by Karl Kurtz
Yale University political scientists Daniel Butler and David Broockman have recently published an article, "Do Politicians Racially Discriminate against Constituents? A Field Experiment on State Legislators." Their research consisted of sending a fictitious e-mail message to approximately 4,800 state legislators with a request for assistance in registering to vote. Some of the messages were sent using an apparently white name (Jake Mueller) and some under a stereotypical black name (DeShawn Jackson).
They found that 61 percent of the legislators responded to the Jake alias and 55 percent to DeShawn--"a statistically significant difference of 5.1 percentage points (p=0.04)" (p. 14). They conclude:
Overall, we find that the putatively black requests receive fewer replies. We explore two potential explanations for this discrimination: strategic partisan behavior and the legislator's own race. We find that the putatively black alias continues to be differentially treated even when the emails signal partisanship, indicating that strategic considerations cannot completely explain the observed differential treatment. Further analysis reveals that white legislators of both parties exhibit similar levels of discrimination against the black alias. Minority legislators do the opposite, responding more frequently to the black alias.
It's tempting to quibble with the methodology and findings of this research. For example, while the differences are "statistically significant," is the small difference of 5 percent meaningful? Would the differences have disappeared if the "Jake" and "DeShawn" messages had included home addresses in the legislators' districts? Many legislators receive hundreds of e-mails a day and perform triage on them by responding only to the ones identifiably from their own districts. Certainly the response rates would have increased if it were an identifiable constituent making the request.
But my bigger concerns are the ethical issues of political scientists performing this kind of research.
Writing in a Washington Post blog, Ezra Klein calls this research "simple and elegant." That's one point of view.
I think of it more as treating legislators as lab rats: Performing an experiment by telling them a lie and then measuring how they respond. Ring a bell and see if they salivate.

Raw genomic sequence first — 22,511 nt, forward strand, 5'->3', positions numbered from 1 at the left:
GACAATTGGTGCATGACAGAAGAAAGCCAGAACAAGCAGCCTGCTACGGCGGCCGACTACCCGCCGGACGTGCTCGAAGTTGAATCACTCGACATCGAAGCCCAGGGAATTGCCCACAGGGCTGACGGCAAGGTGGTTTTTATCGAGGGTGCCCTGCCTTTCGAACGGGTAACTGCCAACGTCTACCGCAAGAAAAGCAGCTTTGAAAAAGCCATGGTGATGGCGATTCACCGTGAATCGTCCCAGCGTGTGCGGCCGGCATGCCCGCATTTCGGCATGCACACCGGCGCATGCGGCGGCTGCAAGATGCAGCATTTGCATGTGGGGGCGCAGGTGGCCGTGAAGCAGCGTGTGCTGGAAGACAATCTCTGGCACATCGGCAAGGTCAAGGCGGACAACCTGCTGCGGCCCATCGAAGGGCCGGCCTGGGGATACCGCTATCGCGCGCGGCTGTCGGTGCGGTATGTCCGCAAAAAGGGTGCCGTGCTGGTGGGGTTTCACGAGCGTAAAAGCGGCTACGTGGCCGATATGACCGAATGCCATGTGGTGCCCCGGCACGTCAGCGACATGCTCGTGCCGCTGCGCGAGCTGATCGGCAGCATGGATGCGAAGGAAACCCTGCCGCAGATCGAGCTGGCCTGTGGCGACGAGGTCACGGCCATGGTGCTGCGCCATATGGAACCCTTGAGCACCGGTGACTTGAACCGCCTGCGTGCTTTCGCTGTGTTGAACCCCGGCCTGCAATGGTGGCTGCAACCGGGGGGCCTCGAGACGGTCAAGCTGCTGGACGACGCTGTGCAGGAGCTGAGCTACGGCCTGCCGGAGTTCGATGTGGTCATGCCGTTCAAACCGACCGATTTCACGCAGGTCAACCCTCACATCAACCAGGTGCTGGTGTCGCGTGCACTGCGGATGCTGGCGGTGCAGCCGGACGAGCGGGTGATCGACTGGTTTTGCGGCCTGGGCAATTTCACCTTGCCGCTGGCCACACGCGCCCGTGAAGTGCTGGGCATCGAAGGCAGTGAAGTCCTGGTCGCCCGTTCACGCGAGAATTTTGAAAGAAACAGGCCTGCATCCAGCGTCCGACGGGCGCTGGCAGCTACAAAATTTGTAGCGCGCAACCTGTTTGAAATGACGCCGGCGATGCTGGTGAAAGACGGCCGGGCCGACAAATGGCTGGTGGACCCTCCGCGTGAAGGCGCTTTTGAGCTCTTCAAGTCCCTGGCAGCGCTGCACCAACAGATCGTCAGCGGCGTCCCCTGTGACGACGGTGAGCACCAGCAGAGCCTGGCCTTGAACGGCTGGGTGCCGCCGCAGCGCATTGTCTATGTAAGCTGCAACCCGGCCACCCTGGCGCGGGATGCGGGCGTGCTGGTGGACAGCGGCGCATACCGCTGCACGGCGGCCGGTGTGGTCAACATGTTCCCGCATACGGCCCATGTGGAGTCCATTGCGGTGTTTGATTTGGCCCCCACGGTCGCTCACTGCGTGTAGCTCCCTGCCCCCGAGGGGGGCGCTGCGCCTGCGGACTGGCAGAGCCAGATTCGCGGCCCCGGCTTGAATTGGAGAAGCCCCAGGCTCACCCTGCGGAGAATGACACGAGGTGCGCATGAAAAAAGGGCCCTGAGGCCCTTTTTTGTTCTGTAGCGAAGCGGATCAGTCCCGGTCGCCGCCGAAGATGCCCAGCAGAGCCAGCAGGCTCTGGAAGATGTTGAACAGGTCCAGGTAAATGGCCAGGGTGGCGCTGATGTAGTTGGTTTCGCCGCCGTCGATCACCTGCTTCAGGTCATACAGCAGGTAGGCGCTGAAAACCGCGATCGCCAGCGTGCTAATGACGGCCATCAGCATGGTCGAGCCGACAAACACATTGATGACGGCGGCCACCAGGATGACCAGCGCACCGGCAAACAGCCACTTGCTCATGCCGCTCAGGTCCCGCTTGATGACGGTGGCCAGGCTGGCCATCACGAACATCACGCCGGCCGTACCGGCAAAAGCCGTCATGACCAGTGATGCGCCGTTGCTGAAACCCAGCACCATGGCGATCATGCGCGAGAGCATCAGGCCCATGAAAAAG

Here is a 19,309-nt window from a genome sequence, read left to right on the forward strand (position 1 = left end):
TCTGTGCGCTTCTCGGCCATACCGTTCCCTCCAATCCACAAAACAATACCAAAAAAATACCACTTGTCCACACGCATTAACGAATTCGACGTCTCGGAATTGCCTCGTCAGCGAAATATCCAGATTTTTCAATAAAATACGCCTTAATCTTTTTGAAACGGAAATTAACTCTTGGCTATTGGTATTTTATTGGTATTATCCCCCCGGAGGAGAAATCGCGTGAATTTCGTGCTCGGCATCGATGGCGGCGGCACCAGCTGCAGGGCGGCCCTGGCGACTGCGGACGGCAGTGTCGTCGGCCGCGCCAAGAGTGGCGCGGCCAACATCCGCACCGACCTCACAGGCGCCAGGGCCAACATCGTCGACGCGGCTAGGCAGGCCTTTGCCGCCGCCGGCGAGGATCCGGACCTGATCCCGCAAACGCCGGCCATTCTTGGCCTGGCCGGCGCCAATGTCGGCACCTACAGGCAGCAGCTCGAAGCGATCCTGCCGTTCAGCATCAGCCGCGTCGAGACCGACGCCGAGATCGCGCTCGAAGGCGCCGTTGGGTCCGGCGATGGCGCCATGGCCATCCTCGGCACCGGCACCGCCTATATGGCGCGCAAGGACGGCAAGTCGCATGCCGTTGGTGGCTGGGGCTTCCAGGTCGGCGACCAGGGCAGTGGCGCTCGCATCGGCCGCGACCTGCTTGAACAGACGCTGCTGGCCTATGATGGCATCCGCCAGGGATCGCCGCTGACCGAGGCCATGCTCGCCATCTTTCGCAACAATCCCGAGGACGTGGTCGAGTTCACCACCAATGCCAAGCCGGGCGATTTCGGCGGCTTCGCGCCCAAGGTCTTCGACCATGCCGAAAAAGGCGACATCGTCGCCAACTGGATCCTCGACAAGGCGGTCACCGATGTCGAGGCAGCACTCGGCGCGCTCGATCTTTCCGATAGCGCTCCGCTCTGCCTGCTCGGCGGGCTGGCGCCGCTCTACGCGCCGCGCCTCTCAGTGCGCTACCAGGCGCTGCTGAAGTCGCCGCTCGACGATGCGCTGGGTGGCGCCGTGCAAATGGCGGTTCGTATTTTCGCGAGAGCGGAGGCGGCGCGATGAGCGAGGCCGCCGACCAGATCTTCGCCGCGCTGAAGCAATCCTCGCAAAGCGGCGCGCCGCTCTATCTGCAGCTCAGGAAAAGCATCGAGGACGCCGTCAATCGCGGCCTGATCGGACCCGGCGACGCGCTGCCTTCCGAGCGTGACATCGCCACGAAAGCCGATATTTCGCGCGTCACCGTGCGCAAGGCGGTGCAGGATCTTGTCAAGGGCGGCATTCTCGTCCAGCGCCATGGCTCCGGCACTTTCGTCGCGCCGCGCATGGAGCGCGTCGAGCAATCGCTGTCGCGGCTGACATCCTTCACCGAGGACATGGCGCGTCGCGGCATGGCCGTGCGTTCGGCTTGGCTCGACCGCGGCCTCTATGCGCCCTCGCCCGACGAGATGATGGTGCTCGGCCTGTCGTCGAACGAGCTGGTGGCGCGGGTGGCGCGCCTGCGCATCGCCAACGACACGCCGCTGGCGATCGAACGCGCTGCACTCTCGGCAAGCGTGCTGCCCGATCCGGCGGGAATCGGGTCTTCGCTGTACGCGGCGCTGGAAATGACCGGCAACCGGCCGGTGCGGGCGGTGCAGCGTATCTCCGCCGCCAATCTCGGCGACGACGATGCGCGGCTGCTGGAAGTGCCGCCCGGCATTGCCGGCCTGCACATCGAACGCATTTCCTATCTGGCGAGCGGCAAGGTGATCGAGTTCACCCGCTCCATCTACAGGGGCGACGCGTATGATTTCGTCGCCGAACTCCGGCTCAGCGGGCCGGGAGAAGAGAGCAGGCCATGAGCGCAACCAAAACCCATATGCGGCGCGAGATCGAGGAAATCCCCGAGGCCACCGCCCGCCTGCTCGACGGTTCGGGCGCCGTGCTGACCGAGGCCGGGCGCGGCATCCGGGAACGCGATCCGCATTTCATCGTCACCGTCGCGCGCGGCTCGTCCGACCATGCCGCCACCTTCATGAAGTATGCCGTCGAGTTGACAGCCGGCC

It's a little bit like the FBI creating a crime and then trying to ensnare public officials in it. Only the political scientists' deception doesn't have an FBI sting's justification of uncovering corruption. The only saving grace is that this study reports only group behavior, not individual responses, so there's no "gotcha." There is, however, a profound disrespect for the work that legislators do, the enormous demands many of them work under, and the idea of public service.
To their credit, the authors address the ethical issues of performing experiments on public officials (pp. 12-14). They defend their research design as meeting a standard for experiments on publlic officials that they ascribe to the eminent political scientist, Robert Putnam: If it's only "slightly deceptive, but innocuous and highly revealing," then it's OK to make work for public officials.
When I asked Alan Rosenthal, an equally noted political scientist, about this, he mused, "How is 'slightly deceptive' a defense for deception? What do you think political scientists or the media would say if a legislator defended his or her misbehavior as 'slightly corrupt, but harmless and profitable?' They would make a joke of an elected official who said this."
Now that I've biased you with my rant on this subject, you can weigh in with your own opinion in this poll:
8/25/11 Update: Another study of legislator responsiveness to fictitious constituent requests--this one from South Africa--has drawn further attention to the ethics of experimental academic research. See "Politicians Like Constituents Like Them" in The Monkey Cage and ensuing thoughtful comments about research ethics.